This collaboration can also be brought down to an organizational level. Every decision made in every department must have sustainability in mind. Every employee should be involved in those decisions, whether that the philanthropic efforts of the company to make a positive impact on the local community or to bring sustainability into the DNA of the company and its operations. Marketers can use this to their advantage, focusing on these efforts, creating personal stories of employees to share with investors, showing how infused sustainability is in every facet of the company.
6. Be totally transparent
When all is said and done, the sustainability efforts a company makes is only part of the whole. There must be complete transparency to ensure investors know what a company has done and the results of their efforts. Through transparency, sustainability efforts can be advertised, assessed, and improved upon.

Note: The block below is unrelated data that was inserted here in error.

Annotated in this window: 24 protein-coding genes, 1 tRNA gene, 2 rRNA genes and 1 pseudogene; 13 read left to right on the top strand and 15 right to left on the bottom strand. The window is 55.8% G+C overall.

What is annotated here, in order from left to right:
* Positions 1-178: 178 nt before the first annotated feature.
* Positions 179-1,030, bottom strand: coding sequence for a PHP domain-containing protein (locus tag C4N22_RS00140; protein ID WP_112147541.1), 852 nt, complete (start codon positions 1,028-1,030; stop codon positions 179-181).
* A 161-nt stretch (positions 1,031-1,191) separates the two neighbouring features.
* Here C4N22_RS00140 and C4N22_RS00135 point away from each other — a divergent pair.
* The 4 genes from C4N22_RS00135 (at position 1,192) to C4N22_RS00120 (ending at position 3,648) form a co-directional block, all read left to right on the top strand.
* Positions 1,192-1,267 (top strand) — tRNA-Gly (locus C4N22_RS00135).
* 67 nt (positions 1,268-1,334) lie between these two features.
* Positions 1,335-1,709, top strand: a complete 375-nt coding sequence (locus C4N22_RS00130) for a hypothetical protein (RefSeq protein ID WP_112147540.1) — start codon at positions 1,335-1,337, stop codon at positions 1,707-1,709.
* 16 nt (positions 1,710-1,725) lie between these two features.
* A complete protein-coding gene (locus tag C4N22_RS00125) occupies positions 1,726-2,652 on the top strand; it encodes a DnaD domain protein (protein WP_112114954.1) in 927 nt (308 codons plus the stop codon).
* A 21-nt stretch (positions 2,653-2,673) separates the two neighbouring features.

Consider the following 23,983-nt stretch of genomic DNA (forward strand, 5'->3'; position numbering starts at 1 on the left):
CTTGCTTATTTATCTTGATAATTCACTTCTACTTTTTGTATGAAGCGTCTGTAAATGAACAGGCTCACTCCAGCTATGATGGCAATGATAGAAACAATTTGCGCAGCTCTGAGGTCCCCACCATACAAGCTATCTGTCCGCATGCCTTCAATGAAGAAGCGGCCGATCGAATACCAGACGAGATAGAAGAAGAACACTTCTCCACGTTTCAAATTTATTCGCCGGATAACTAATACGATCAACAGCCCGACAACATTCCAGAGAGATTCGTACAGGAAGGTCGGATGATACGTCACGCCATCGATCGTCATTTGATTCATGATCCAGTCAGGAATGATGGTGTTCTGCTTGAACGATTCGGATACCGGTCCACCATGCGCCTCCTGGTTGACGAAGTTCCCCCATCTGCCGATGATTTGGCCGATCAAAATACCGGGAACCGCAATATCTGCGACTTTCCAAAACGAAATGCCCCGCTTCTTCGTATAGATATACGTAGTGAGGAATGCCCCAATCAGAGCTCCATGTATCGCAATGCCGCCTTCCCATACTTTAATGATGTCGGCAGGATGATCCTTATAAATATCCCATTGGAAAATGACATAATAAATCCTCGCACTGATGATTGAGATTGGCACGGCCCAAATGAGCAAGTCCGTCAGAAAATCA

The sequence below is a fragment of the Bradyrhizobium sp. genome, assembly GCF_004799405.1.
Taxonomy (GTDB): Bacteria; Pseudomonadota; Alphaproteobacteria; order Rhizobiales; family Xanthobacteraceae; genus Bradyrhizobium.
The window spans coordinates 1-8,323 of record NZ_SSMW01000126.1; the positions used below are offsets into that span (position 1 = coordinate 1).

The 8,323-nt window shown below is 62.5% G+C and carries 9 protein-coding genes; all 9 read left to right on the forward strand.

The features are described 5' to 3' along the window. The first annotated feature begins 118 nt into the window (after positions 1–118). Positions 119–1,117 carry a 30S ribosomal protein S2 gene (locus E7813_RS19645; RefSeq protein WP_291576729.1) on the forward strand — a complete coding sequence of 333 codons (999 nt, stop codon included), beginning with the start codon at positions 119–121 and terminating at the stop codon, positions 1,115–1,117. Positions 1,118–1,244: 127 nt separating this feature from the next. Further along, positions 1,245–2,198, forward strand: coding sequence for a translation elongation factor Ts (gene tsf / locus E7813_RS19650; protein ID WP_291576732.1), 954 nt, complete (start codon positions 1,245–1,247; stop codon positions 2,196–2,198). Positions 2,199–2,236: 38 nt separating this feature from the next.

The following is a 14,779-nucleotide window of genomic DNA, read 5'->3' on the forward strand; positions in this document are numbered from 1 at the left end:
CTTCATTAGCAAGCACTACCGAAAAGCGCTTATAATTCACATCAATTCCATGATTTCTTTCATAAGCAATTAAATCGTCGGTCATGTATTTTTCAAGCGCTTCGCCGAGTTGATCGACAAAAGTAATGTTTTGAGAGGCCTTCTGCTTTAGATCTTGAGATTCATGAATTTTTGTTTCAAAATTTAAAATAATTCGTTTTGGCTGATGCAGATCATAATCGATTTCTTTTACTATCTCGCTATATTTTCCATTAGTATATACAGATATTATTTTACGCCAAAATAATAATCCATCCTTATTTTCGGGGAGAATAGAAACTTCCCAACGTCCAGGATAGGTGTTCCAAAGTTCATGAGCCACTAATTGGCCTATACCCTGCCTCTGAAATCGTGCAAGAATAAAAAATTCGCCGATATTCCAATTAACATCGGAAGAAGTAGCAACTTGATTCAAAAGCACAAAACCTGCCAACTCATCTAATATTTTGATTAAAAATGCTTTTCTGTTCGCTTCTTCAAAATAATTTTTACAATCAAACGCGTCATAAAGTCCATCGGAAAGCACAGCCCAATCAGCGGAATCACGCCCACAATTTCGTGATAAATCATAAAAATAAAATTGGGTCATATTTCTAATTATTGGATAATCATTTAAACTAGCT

Marketers are key in this transparency. They can ensure that sustainability reports are properly marketed and adequately distributed. They can ensure that your company’s sustainability efforts shine through in your advertising, social media presence, and content marketing initiatives.
Calculate your shipping carbon footprint and start finding new investors
In the end, all the hard work your company has done to improve sustainability must be communicated to investors and all other stakeholders. It is marketing’s job to ensure this happens. By ensuring marketing is involved in all key decision-making and has available to them adequate quantifiable information, personal stories, and the commitment of all stakeholders, they can develop a marketing package exclusively targeted to investors, ultimately bringing them onboard for the long run.
Quantifiable numbers are critical when marketing to investors. To calculate your shipping carbon footprint, check out our carbon footprint calculator.